Here’s another photo of Jon riding on trails East River. (Beresford area) He said the riding was good today!
Our SDSA President is riding the newly groomed loop of the Trailbuster’s trail today .
Jon is in the area taking in a couple SDSA club meetings, and getting a few miles in on the trail while he’s at it!
We are an organization of Snowmobilers working to promote and protect snowmobiling in South Dakota and throughout the country. We work closely with South Dakota GF&P, local federal forest managers and many State and local legislators to keep the outdoor recreation of Snowmobiling alive and well in our State for generations to come. SDSA also partners with the American Council of Snowmobile Associations. ACSA works on a more national level and brings the state associations together as a single stronger voice for Snowmobiling.
We invite you to join us no matter where you reside. Numbers and membership are key to keeping our voice heard locally and abroad!
As a snowmobiler, you can experience riding the vast winter snow-covered landscapes throughout the country. But did you know about the national organization that represents you and helps ensure your right to ride? It’s time to learn about the American Council of Snowmobile Associations and the role you can play in its accomplishments.
Interviewed is Christine Jourdain, the longtime Executive Director of ACSA.
What is the American Council of Snowmobile Associations (ACSA)?
CHRISTINE JOURDAIN: “ACSA is a national organization that unites the snowmobile community, providing a voice for snowmobilers on national issues. Our mission is to promote snowmobiling as a safe, fun and environmentally friendly family sport. Our message is that there are all kinds of people involved in snowmobiling, from the factory worker to the teacher to the doctor, and it is a fabulous winter recreation activityfor families, utilizing the hundreds of thousands of trails and designated play areas across the Snowbelt.”
What does ACSA do to protect snowmobiling?
JOURDAIN: “We are the liaison between snowmobilers and the U.S. Forest Service, Park Service, Federal Highways, Homeland Security, Bureau of Land Management (BLM) and all other federal agencies that have an impact on snowmobiling. We constantly monitor current and proposed regulations for anything that might impact your ability to snowmobile, specifically related to safety, access and environmental issues. We’ve done an annual fly-in to Washington, D.C., for the past 18 years so lawmakers and decision makers at the agencies know who snowmobilers are and who to call when there is an issue that may affect snowmobiling.”
How is ACSA involved with other groups?
JOURDAIN: “We work with many organizations including motorized groups like the motorcycle or RV industry, and non-motorized people like hikers, bikers and equestrians. It’s important to have partners we can work with when mutual threats arise. We’re also very involved with state snowmobile organizations and groups like Tread Lightly that promote responsible recreation.” As an individual, why should I join ACSA? How is it different than joining a snowmobile club?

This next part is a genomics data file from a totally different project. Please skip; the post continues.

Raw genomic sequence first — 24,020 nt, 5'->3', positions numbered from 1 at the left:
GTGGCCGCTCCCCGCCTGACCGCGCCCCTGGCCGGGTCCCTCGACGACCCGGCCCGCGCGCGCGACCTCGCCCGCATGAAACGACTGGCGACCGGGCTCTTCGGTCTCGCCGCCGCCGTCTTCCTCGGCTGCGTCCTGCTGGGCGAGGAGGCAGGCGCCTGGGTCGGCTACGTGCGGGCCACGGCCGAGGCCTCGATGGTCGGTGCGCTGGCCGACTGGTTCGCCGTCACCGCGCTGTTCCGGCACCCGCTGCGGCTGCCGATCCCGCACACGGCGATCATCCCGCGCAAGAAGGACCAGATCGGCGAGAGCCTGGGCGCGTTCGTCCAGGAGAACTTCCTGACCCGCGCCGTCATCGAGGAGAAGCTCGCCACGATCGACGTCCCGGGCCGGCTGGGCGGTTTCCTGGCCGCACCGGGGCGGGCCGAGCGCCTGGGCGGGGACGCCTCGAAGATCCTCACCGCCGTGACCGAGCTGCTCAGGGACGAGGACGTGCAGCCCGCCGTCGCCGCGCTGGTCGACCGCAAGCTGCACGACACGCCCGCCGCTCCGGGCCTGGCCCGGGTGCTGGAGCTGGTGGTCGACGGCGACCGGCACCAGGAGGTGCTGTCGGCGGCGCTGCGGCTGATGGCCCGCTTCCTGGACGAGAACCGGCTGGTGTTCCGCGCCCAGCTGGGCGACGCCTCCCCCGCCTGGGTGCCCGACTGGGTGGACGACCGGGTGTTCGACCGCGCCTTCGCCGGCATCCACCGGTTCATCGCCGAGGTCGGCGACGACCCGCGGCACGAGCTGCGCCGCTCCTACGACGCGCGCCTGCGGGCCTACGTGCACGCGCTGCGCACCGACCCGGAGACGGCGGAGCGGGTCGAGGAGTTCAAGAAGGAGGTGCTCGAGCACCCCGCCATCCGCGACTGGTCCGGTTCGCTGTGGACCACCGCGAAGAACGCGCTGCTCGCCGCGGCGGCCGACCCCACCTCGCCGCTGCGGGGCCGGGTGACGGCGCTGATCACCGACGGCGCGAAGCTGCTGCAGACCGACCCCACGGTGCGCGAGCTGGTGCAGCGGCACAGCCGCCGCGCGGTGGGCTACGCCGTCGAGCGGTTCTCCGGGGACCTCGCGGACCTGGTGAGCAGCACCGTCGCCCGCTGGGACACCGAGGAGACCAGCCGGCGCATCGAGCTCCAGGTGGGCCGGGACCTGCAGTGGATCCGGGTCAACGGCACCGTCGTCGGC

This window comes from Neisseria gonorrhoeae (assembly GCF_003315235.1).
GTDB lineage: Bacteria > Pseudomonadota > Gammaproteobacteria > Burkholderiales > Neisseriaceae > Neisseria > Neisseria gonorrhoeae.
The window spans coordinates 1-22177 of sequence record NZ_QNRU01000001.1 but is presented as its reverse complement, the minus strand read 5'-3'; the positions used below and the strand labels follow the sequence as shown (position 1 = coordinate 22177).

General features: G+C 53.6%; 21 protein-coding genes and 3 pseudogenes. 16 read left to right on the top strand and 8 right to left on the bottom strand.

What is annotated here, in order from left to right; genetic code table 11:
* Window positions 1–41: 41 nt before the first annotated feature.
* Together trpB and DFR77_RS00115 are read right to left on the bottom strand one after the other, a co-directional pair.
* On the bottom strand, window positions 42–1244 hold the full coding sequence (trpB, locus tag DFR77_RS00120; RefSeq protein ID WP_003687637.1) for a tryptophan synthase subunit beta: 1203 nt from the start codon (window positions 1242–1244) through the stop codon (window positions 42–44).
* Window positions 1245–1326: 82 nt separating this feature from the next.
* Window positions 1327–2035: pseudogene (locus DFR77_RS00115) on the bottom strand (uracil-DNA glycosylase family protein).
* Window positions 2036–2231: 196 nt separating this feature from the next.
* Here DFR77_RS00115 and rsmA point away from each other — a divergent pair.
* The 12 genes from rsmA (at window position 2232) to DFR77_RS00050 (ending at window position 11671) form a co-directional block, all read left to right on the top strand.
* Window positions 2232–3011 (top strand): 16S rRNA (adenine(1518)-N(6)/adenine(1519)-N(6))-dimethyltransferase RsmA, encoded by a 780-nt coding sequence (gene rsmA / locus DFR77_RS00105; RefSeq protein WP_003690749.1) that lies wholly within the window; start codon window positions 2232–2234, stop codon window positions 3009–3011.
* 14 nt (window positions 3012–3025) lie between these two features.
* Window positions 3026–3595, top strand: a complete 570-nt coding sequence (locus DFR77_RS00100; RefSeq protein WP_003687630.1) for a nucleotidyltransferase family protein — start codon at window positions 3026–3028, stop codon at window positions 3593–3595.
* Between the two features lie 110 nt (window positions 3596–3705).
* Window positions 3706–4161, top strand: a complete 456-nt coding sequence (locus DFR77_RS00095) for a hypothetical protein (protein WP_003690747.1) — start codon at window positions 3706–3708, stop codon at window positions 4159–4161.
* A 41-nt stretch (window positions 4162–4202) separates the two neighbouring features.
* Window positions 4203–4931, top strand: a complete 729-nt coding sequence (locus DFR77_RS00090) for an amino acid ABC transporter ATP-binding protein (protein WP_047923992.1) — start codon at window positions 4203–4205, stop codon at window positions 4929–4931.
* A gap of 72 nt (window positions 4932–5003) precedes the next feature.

JOURDAIN: “Snowmobiling has many challenges. Many are local – dealing with threats to trail systems related to individual land owners, or funding for grooming, for example. For that, club and state membership is vital. ACSA is your voice for snowmobiling on national issues. Part of our mission is to maintain riding access to the National Forest, Park Service and BLM lands and to make sure no laws or rules are passed that take away your privilege to ride in your favorite areas. National forests, for example, are very important to snowmobiling across the country – in the West, obviously, but there are also huge national forests
used for riding in Minnesota, Wisconsin, Michigan, Pennsylvania, Maine and other places throughout the country. We work with the National Forest Service to make sure that snowmobilers are a part of the picture going forward, both for access and funding. Oftentimes trails can be there but if no money is allocated to maintain, groom and sign those trails, those trails are no longer available.”
Name a recent example on which ACSA has worked to have a positive impact for snowmobilers.
JOURDAIN: “Snowmobilers are instrumental in developing and maintaining snowmobile trails on public and private land. To help, ACSA developed the snowmobileinfo.org website specifically to host and share lots of materials for clubs, associations and trail managers to assist with those efforts. The site includes landowner information and best practices for trail grooming and maintenance. Another major area of the website includes reports and links pertaining to the impact of snowmobiles, ATVs and other OHVs on the environment. It has all kinds of safety and access resources available, from posters and scientific studies to a calendar of safety education classes across the country. It is a truly great resource”
How can individuals and/or snowmobile clubs become more involved or become members of ACSA?
JOURDAIN: “A club or individual can easily join ACSA right on our website – snowmobilers.org. It’s a very low fee – just $15 annually for individuals and $25 for clubs. One of the most important parts is connecting – when important issues arise, you’ll be informed via email so you can contact the decision makers and help protect snowmobiling.”